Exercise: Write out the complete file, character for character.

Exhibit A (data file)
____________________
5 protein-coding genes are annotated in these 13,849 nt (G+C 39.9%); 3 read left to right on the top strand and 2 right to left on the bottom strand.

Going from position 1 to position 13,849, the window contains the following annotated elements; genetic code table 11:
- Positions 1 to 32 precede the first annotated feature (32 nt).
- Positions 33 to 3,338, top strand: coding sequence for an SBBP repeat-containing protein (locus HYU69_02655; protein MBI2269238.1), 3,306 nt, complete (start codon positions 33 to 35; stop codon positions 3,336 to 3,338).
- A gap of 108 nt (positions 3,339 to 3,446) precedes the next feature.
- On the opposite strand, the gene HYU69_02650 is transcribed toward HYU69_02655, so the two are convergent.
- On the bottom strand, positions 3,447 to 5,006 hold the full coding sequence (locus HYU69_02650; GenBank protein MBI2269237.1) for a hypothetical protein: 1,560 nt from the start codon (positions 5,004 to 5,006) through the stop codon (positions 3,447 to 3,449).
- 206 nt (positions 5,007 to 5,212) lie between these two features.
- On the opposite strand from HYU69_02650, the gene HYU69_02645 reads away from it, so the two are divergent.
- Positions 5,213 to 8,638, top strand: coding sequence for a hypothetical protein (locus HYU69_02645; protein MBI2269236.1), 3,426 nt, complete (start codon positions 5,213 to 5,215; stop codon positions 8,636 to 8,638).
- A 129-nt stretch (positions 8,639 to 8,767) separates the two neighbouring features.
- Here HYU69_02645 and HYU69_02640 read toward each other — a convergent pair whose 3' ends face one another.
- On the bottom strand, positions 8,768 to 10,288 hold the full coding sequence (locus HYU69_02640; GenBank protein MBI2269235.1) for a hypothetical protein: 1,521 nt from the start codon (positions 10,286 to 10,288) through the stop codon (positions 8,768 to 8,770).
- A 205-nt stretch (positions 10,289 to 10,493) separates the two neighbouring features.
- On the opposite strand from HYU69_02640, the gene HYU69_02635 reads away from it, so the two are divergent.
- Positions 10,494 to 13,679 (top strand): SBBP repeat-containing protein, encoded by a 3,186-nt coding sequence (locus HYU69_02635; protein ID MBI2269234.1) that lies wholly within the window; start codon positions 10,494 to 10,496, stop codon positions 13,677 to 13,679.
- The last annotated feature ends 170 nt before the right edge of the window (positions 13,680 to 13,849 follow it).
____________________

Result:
5 protein-coding genes are annotated in these 13,849 nt (G+C 39.9%); 3 read left to right on the top strand and 2 right to left on the bottom strand.

Going from position 1 to position 13,849, the window contains the following annotated elements; genetic code table 11:
- Positions 1 to 32 precede the first annotated feature (32 nt).
- Positions 33 to 3,338, top strand: coding sequence for an SBBP repeat-containing protein (locus HYU69_02655; protein MBI2269238.1), 3,306 nt, complete (start codon positions 33 to 35; stop codon positions 3,336 to 3,338).
- A gap of 108 nt (positions 3,339 to 3,446) precedes the next feature.
- On the opposite strand, the gene HYU69_02650 is transcribed toward HYU69_02655, so the two are convergent.
- On the bottom strand, positions 3,447 to 5,006 hold the full coding sequence (locus HYU69_02650; GenBank protein MBI2269237.1) for a hypothetical protein: 1,560 nt from the start codon (positions 5,004 to 5,006) through the stop codon (positions 3,447 to 3,449).
- 206 nt (positions 5,007 to 5,212) lie between these two features.
- On the opposite strand from HYU69_02650, the gene HYU69_02645 reads away from it, so the two are divergent.
- Positions 5,213 to 8,638, top strand: coding sequence for a hypothetical protein (locus HYU69_02645; protein MBI2269236.1), 3,426 nt, complete (start codon positions 5,213 to 5,215; stop codon positions 8,636 to 8,638).
- A 129-nt stretch (positions 8,639 to 8,767) separates the two neighbouring features.
- Here HYU69_02645 and HYU69_02640 read toward each other — a convergent pair whose 3' ends face one another.
- On the bottom strand, positions 8,768 to 10,288 hold the full coding sequence (locus HYU69_02640; GenBank protein MBI2269235.1) for a hypothetical protein: 1,521 nt from the start codon (positions 10,286 to 10,288) through the stop codon (positions 8,768 to 8,770).
- A 205-nt stretch (positions 10,289 to 10,493) separates the two neighbouring features.
- On the opposite strand from HYU69_02640, the gene HYU69_02635 reads away from it, so the two are divergent.
- Positions 10,494 to 13,679 (top strand): SBBP repeat-containing protein, encoded by a 3,186-nt coding sequence (locus HYU69_02635; protein ID MBI2269234.1) that lies wholly within the window; start codon positions 10,494 to 10,496, stop codon positions 13,677 to 13,679.
- The last annotated feature ends 170 nt before the right edge of the window (positions 13,680 to 13,849 follow it).